Big Daddy

Big Daddy

Dear Big Daddy,
Meg Whitman’s campaign team was the first to refuse to attend UC Berkeley’s traditional postmortem symposium on the gubernatorial election.  Why?
— Flummoxed in Fairfield

Dear Flummoxed,
Would YOU want to get grilled by a pack of political junkies after you’d lit a match and burned through $180 mil of your pocket change, only to lose to a guy who doesn’t know how to use a cell phone?

That’s like asking the drowning captain of the Titanic if he’d like to come to a hearing on seamanship.  It’s like asking Napoleon if he’d like to come to a little soiree thrown by Wellington.  It’s like asking Jay Cutler if he’d like to step out in the alley with a bunch of drunken Chicago Bears fans after Sunday’s game with the Packers. It’s like dancing cheek to cheek with Gloria Allred. I won’t say which cheeks or which dance.

Even after losing the governorship to Ronnie Reagan by a piddling half a million votes in 1970, I wouldn’t have been thrilled about rehashing it in front of God, grandma, political hacks and a bunch of newshounds, ravenous for any scrap of a story.

But unlike Majestic Meg, I had the sense not to duck the press even when I wanted to punch ’em out, which was often. Anyway, I could take all of them, except for maybe Walters or Bergholz. But that’s another story.

Fortunately for me, the little confab at UC didn’t exist in 1970, so I didn’t have to send anybody.

So here’s my own post-mortem: I ran a pretty good campaign against Ronnie.  It only cost $1.2 million – just a little over $7 million in 2011 dollars, and about $170 million less than sank with Meg’s Campaign Titanic.  

In 1970, the actor from “Bedtime for Bonzo” got 53 percent of the vote and I got over 45 percent.  Compare that with Jerry’s 54 to 41 percent romp over Meg and her moolah, and you’d have to agree that Big Daddy handled his money a lot better than the frumpy blonde.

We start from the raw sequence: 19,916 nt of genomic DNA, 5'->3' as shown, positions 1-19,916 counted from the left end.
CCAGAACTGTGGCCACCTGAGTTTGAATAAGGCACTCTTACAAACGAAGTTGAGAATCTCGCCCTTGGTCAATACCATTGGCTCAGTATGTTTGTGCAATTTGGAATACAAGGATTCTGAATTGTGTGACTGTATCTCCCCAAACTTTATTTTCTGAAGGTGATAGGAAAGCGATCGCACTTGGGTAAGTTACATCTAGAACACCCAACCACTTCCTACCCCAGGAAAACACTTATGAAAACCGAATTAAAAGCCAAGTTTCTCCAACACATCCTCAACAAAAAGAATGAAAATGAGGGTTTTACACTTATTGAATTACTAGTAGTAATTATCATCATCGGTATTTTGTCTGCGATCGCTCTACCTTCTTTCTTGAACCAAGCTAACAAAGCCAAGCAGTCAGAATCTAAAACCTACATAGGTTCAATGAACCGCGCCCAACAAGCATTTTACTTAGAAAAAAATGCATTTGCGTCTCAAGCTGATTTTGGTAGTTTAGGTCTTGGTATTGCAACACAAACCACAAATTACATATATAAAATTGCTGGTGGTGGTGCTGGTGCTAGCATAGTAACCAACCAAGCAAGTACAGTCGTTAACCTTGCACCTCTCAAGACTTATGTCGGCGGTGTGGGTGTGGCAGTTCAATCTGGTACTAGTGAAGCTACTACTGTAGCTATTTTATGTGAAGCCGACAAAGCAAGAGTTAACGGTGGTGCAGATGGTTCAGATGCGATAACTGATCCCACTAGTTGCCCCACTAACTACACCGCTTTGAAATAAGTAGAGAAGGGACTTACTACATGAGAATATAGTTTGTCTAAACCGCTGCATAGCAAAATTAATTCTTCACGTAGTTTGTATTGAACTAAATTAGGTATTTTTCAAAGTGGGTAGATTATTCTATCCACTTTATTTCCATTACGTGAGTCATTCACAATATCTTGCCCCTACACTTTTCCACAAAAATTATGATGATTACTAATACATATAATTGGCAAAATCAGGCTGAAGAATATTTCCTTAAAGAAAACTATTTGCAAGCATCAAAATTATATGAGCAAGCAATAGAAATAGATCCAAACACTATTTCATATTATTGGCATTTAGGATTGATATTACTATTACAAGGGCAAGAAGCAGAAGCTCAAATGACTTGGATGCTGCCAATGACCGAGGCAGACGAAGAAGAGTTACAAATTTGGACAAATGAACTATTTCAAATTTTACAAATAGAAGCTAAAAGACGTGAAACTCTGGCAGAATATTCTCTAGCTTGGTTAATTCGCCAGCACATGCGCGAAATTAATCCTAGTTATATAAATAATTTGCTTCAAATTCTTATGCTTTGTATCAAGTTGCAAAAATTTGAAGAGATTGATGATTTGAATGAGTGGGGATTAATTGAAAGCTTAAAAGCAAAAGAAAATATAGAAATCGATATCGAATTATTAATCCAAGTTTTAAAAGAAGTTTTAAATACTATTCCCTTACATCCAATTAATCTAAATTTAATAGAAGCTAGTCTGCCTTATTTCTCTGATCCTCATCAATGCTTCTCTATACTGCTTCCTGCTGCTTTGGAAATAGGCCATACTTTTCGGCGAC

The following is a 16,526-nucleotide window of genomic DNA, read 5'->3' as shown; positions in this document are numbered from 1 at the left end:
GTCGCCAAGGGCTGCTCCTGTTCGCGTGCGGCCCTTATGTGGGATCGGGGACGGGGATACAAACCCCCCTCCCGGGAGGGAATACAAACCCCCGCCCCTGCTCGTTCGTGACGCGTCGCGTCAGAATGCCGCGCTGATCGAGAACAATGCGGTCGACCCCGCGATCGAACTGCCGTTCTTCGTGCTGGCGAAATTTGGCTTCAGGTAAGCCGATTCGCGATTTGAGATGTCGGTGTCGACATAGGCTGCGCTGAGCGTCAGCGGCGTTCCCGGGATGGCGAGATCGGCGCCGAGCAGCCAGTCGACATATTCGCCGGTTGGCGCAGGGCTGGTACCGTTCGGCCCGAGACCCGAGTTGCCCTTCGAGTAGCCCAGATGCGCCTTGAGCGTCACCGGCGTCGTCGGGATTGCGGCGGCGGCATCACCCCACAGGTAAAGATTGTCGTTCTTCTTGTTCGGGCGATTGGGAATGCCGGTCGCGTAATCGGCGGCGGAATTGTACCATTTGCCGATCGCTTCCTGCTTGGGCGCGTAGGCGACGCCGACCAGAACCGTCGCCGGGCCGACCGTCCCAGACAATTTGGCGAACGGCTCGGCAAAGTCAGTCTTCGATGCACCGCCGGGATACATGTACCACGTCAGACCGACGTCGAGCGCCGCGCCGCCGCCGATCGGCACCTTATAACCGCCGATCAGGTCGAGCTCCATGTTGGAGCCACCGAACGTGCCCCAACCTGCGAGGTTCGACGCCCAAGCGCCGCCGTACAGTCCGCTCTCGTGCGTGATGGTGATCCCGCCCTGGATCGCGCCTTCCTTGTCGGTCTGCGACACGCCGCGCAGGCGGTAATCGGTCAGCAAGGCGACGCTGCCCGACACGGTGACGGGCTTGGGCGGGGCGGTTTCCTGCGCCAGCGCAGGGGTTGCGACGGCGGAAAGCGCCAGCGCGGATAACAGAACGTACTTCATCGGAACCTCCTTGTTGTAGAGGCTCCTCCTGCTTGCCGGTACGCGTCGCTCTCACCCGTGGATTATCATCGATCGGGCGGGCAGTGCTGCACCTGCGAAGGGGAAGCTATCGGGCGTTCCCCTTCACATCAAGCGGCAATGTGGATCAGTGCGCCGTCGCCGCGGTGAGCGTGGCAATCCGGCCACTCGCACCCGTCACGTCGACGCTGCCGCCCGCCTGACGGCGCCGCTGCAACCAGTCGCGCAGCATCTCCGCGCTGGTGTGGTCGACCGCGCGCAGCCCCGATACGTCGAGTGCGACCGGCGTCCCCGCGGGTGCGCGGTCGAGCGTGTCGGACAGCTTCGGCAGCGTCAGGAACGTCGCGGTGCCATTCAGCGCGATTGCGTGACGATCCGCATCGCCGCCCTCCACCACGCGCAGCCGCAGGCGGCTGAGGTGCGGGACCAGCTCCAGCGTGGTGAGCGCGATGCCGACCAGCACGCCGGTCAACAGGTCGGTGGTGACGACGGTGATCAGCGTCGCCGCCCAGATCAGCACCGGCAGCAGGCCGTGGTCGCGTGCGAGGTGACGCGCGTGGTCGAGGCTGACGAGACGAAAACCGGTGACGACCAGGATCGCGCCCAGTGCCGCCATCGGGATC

There WAS one alarming conclusion reached by the chowderheads at the conference.  

Several of them argued that the Republican party in California is, for all intents and purposes, dead.  No less a pundit than a fellow named Duf Sundheim, who once headed the Golden State’s GOPers, said that “Republicans, as a brand, are dead.”

That would be a disaster.  As Big Daddy suggested a couple of weeks ago on this very page, Democrats NEED Republicans because we can always count on ’em to do something even stupider than Democrats. Libertarians, of course, don’t count because while they’re always doing something stupid, there aren’t enough of them to worry about.

I’m gonna float a proposal – all I can do is float these days – for Democrats to start a movement called Help Keep the Republican Party Barely Alive.  We could have a seminar in Berkeley in 2012 to see how well we did.  We’d want to ask Duf, Jim Brulte and Bob Naylor to speak.  They were the poor souls who had to defend the Republicans last weekend in the absence of Meg’s troops.

From Big Daddy’s point of view, Democrats in the Barely Alive movement could help find future multi-gazillionaire Republicans and encourage them to run for statewide office by convincing them that they could win by blanketing the state with dozens of TV ads.  No coherent message is necessary, and you want to be sure and bash Latinos and immigrants, we’d tell ’em. We could hire Mike Murphy, who may be available.  

We’d have to hope that they’d been so busy running their companies that they hadn’t bothered to vote for several years, and we’d want at least two of the plutocrats to run against each other in the primary.    

If the Barely Alive movement doesn’t work, maybe we could revive the Whigs.  Sacramento’s own Ray McNally has all the info needed.  At the Berkeley gathering, he read a confidential memo written by Abraham Lincoln in 1840 proposing a Whig organizing strategy against the Democrats.  The Whigs actually won a couple of presidential elections, but then, alas, they went the way of today’s California Republicans.

One more thought before I sign off.  Maybe last week’s seminar in Berkeley could have been a lot shorter and more to the point if there had only been one speaker, Meg’s housekeeper, Nicky Diaz.  

She would have needed about 20 minutes to tell them how she was booted by the billionaire and shorted on her severance.  That was the campaign.  Big Daddy says the award for best California campaign consultant of 2010 should go to Gloria Allred. But don’t tell her yet – let us dance for a while.

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